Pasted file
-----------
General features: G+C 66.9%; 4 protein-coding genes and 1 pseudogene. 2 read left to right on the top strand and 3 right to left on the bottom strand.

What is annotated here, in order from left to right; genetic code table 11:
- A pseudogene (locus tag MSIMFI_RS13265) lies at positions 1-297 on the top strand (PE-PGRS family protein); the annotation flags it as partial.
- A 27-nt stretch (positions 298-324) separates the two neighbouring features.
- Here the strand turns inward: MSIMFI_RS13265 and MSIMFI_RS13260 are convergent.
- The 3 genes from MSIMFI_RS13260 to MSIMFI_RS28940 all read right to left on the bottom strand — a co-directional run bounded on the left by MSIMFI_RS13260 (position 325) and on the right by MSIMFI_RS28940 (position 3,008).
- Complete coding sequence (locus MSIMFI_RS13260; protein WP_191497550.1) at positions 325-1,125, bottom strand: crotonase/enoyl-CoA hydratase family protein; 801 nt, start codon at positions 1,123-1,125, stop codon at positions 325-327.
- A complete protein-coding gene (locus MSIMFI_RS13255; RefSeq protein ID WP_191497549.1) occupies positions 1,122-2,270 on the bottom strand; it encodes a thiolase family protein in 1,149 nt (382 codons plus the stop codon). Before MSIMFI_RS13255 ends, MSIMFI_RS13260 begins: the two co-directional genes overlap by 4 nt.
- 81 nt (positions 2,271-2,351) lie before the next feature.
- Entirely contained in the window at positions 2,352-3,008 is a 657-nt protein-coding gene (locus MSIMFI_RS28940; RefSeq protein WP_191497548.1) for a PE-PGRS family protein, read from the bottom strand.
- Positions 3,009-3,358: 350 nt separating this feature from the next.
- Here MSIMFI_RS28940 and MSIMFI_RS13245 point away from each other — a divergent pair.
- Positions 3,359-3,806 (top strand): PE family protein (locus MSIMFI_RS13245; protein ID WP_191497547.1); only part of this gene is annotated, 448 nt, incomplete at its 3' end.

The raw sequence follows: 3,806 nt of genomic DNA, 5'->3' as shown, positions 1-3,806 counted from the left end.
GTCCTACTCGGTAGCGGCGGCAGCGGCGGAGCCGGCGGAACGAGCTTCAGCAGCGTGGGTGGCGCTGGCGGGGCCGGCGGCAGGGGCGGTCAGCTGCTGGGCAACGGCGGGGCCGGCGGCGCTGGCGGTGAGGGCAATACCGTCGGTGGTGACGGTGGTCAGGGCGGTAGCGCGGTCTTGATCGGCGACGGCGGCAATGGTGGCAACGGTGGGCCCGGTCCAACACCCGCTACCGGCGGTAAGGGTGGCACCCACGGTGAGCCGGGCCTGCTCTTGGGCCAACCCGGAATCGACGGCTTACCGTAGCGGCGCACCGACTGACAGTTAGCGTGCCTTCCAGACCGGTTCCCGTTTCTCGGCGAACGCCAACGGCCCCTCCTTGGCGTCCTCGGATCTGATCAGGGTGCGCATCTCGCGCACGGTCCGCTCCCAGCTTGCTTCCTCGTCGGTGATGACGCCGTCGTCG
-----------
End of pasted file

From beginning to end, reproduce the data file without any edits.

General features: G+C 66.9%; 4 protein-coding genes and 1 pseudogene. 2 read left to right on the top strand and 3 right to left on the bottom strand.

What is annotated here, in order from left to right; genetic code table 11:
- A pseudogene (locus tag MSIMFI_RS13265) lies at positions 1-297 on the top strand (PE-PGRS family protein); the annotation flags it as partial.
- A 27-nt stretch (positions 298-324) separates the two neighbouring features.
- Here the strand turns inward: MSIMFI_RS13265 and MSIMFI_RS13260 are convergent.
- The 3 genes from MSIMFI_RS13260 to MSIMFI_RS28940 all read right to left on the bottom strand — a co-directional run bounded on the left by MSIMFI_RS13260 (position 325) and on the right by MSIMFI_RS28940 (position 3,008).
- Complete coding sequence (locus MSIMFI_RS13260; protein WP_191497550.1) at positions 325-1,125, bottom strand: crotonase/enoyl-CoA hydratase family protein; 801 nt, start codon at positions 1,123-1,125, stop codon at positions 325-327.
- A complete protein-coding gene (locus MSIMFI_RS13255; RefSeq protein ID WP_191497549.1) occupies positions 1,122-2,270 on the bottom strand; it encodes a thiolase family protein in 1,149 nt (382 codons plus the stop codon). Before MSIMFI_RS13255 ends, MSIMFI_RS13260 begins: the two co-directional genes overlap by 4 nt.
- 81 nt (positions 2,271-2,351) lie before the next feature.
- Entirely contained in the window at positions 2,352-3,008 is a 657-nt protein-coding gene (locus MSIMFI_RS28940; RefSeq protein WP_191497548.1) for a PE-PGRS family protein, read from the bottom strand.
- Positions 3,009-3,358: 350 nt separating this feature from the next.
- Here MSIMFI_RS28940 and MSIMFI_RS13245 point away from each other — a divergent pair.
- Positions 3,359-3,806 (top strand): PE family protein (locus MSIMFI_RS13245; protein ID WP_191497547.1); only part of this gene is annotated, 448 nt, incomplete at its 3' end.

The raw sequence follows: 3,806 nt of genomic DNA, 5'->3' as shown, positions 1-3,806 counted from the left end.
GTCCTACTCGGTAGCGGCGGCAGCGGCGGAGCCGGCGGAACGAGCTTCAGCAGCGTGGGTGGCGCTGGCGGGGCCGGCGGCAGGGGCGGTCAGCTGCTGGGCAACGGCGGGGCCGGCGGCGCTGGCGGTGAGGGCAATACCGTCGGTGGTGACGGTGGTCAGGGCGGTAGCGCGGTCTTGATCGGCGACGGCGGCAATGGTGGCAACGGTGGGCCCGGTCCAACACCCGCTACCGGCGGTAAGGGTGGCACCCACGGTGAGCCGGGCCTGCTCTTGGGCCAACCCGGAATCGACGGCTTACCGTAGCGGCGCACCGACTGACAGTTAGCGTGCCTTCCAGACCGGTTCCCGTTTCTCGGCGAACGCCAACGGCCCCTCCTTGGCGTCCTCGGATCTGATCAGGGTGCGCATCTCGCGCACGGTCCGCTCCCAGCTTGCTTCCTCGTCGGTGATGACGCCGTCGTCG